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 An Eating Disorder Is?

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Ring Master/Admin

Number of posts : 117
Age : 29
Location : at the trapeze
Registration date : 2008-12-08

PostSubject: An Eating Disorder Is?   Fri Dec 12, 2008 2:36 am

(HELL *cough*)

"You know when you get up in the morning? And you look in the mirror? And you turn your wrists around thinking about whether or not they're skinnier or fatter than they were yesterday? And you suck in your stomach, and wish you looked like that all the time? And then you curse yourself for that ice cream you ate yesterday? And then you promise yourself you're only going to eat x calories today? And then you eat that, and a little bit more? And then you hate yourself for that? And then you think, oh well I've fucked up today I might as well binge & make myself feel worse? And then you eat whatever you can find without even thinking about what it is? And then you find yourself on the bathroom floor hating yourself more because you can't seem to purge it successfully? And it brings tears into your eyes? And you look in the bathroom mirror and *still* hate yourself? And you cry on the bathroom floor for a while? And you feel sick? and then you do lots of sit-ups but it's still not good enough because you ate so much? And you promise yourself you'll be good from tomorrow onwards? And then you do the same thing over tomorrow? That is an eating disorder." B.U.S.

Anorexia Nervosa
  • commonly referred to as anorexia
  • initially begins dieting to lose weight
  • the weight loss becomes a sign of mastery and control.
  • The drive to become thinner is actually secondary to concerns about control and/or fears relating to one's body.
  • endless cycle
  • approximately 95% of those affected by anorexia are female, but males can develop the disorder as well
  • “an estimated 0.5% to 3.7% of women will suffer from this disorder at some point in their lives.” (U.S. National Institute of Mental Health (NIMH))

Bulimia Nervosa
  • Binge and Purge
  • Eat large amounts of food quickly and in one sitting
  • Expel food through the use of laxatives and/or vomiting, or fasting
  • Victims are usually female and in their early twenties (some even maintain a normal weight)
  • Becomes compulsive, uncontrollable, and pathological

Binge Eating
  • Binge eating is a serious problem in which one frequently consumes unusually large amounts of food.
    When someone has a binge eating disorder, they may be deeply embarrassed about gorging and vow to stop. They feel such a compulsion that they cannot resist.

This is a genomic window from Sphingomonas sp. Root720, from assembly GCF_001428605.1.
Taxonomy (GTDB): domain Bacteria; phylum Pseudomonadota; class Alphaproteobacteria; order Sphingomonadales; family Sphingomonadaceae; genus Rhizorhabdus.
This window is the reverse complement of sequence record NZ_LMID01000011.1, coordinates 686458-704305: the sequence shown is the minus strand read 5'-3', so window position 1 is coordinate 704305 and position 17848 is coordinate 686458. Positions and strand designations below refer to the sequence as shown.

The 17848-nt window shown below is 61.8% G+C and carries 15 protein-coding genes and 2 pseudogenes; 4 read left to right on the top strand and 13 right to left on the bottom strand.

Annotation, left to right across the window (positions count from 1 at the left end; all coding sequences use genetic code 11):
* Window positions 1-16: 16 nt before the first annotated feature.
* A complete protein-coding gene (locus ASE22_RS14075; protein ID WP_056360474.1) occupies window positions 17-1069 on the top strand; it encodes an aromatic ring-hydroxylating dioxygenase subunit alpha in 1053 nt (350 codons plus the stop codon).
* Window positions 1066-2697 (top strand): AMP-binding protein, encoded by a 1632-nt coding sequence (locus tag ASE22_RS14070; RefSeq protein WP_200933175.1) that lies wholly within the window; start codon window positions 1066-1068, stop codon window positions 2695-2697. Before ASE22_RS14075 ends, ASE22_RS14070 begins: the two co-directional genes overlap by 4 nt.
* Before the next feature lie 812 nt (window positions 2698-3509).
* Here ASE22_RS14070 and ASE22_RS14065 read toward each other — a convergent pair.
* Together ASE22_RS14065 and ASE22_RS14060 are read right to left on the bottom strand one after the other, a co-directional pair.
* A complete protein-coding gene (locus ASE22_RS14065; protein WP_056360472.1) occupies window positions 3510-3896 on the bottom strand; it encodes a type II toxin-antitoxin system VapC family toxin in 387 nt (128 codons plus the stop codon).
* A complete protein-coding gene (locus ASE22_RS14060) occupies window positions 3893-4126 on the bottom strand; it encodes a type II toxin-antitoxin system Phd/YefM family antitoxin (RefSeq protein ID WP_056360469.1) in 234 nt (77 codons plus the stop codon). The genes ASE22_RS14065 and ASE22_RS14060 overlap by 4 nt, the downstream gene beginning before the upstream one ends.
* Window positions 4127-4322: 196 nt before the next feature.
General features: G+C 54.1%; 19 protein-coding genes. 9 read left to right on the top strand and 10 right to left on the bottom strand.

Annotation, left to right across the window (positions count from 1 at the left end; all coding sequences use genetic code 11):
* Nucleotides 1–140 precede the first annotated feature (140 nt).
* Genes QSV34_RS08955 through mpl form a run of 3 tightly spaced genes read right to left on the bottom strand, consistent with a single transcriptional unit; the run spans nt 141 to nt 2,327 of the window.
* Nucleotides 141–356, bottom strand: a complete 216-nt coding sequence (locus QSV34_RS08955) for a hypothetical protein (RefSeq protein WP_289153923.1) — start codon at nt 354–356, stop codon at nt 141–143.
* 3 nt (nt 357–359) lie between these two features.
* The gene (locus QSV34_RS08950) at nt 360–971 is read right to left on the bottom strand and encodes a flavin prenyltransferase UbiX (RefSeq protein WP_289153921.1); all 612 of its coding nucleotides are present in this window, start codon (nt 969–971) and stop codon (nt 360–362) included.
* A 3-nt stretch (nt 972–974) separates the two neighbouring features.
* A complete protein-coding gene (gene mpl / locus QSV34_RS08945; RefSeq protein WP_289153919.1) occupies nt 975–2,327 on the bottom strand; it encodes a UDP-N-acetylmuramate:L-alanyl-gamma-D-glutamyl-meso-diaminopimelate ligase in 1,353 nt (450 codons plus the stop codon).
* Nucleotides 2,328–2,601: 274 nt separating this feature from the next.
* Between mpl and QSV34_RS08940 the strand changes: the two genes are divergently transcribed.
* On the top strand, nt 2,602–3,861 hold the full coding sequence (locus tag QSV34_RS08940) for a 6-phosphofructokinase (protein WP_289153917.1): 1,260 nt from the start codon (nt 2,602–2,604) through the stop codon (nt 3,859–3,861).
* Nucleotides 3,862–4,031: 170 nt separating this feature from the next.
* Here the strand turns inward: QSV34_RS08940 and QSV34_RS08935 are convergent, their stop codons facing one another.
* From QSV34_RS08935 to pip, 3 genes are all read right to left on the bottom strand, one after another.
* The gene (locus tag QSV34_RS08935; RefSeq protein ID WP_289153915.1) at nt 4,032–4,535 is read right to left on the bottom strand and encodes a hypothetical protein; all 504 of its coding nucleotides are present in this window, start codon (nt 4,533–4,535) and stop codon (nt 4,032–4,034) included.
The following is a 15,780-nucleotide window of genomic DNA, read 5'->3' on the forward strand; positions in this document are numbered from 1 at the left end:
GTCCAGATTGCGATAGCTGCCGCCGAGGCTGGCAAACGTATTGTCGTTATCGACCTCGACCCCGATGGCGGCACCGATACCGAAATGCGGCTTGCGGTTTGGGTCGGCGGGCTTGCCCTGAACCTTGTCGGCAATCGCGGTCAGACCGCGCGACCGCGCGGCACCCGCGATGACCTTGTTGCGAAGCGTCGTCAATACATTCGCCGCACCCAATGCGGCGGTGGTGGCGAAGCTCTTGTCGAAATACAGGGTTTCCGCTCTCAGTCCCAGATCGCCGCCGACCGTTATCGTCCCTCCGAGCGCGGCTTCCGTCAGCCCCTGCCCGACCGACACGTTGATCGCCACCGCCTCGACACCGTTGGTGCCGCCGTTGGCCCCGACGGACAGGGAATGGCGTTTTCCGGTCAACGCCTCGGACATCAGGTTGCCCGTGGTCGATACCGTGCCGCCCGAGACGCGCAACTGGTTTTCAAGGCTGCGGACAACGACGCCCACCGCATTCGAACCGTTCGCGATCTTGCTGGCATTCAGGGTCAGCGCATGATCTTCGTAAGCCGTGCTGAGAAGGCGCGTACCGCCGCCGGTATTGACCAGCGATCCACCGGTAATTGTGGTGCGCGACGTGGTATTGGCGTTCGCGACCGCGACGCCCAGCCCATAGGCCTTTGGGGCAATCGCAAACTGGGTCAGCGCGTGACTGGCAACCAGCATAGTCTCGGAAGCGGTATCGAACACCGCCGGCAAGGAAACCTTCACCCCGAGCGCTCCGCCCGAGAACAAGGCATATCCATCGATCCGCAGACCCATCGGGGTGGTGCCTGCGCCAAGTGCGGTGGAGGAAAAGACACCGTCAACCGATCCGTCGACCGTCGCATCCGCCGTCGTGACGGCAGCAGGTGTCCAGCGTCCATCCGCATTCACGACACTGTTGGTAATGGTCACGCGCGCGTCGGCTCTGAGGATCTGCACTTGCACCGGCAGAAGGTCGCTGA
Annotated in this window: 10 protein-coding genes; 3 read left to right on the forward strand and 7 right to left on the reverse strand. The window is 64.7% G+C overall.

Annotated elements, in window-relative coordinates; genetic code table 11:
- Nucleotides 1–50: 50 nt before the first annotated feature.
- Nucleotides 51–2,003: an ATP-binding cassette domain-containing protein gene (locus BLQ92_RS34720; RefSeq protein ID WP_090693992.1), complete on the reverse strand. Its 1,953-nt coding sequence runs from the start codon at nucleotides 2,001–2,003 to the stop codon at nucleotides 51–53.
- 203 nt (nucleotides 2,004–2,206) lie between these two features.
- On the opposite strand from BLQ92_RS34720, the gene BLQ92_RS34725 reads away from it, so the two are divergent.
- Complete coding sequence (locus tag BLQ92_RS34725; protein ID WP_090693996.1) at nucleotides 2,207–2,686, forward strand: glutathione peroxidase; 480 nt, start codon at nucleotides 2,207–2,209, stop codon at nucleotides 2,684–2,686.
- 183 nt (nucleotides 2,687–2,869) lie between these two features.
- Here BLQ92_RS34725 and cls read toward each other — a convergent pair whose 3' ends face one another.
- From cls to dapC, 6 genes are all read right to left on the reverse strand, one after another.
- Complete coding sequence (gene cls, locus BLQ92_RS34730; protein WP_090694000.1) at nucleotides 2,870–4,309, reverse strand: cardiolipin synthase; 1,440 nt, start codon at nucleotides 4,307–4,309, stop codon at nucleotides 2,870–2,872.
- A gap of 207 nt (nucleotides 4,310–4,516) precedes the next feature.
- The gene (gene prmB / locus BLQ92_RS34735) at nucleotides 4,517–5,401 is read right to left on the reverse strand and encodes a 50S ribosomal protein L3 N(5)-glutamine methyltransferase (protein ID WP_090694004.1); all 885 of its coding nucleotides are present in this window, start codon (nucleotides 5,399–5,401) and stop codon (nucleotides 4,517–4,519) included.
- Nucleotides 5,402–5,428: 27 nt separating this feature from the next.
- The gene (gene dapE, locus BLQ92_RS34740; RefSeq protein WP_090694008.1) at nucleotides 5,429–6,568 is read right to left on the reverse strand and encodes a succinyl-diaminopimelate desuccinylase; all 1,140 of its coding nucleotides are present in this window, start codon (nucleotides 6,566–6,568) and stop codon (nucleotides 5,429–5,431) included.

Emotional Eating
  • Comfort Foods are foods that a person will eat to obtain or maintain a feeling
  • 75% of overeating is caused by emotions
  • Can be provoked by depression, boredom, loneliness, chronic anger, anxiety, frustration, stress, problems with relationships and poor self-esteem

  • Eating Disorder Not Otherwise Specified
  • Meets some but not all of the criteria for Anorexia or Bulimia

  • Compulsive Exercising
  • Also called over-exercising or obligatory exercising
  • An individual engages in strenuous physical activity with to the point that is unsafe and unhealthy.
  • "To maintain cardiovascular health, 2,000-3,500 calories should be burned each week through aerobic exercises, such as running, dancing, cycling and the like. Thirty to forty-five minutes a day, five or six days a week is sufficient to acquire these health benefits. Exercise beyond 3,500 calories per week, however, leads to decreased physical benefits and increased risk of injury." VPUL
  • They will find ways to work out even if it means cutting school, taking time off from work, getting too little sleep, or missing social events.
  • Typically feel severe guilt when they cannot exercise
  • Rarely consider their workouts fun or enjoyable.

This is not a diagnostic tool. Do not self-diagnose! Seek a professional if you are concerned.

I'm worried about developing an eating disorder—What can I do?
* Identify and respect everything about yourself- the inside and the outside.
* Be yourself. Don’t try to look like models in magazines.
* Try not to think or talk about weight, calories, and food.
* Try to make eating a positive experience: eating fuels both your body and mind!
* Don't diet! Try to eat mostly healthy foods.
* Work on ways to cope with negative feelings, such as talking to friends or family, listening to music, playing a sport, or doing crafts. Practicing healthy ways to deal with stress may help you avoid using food to deal with emotions.
* Talk to your doctor
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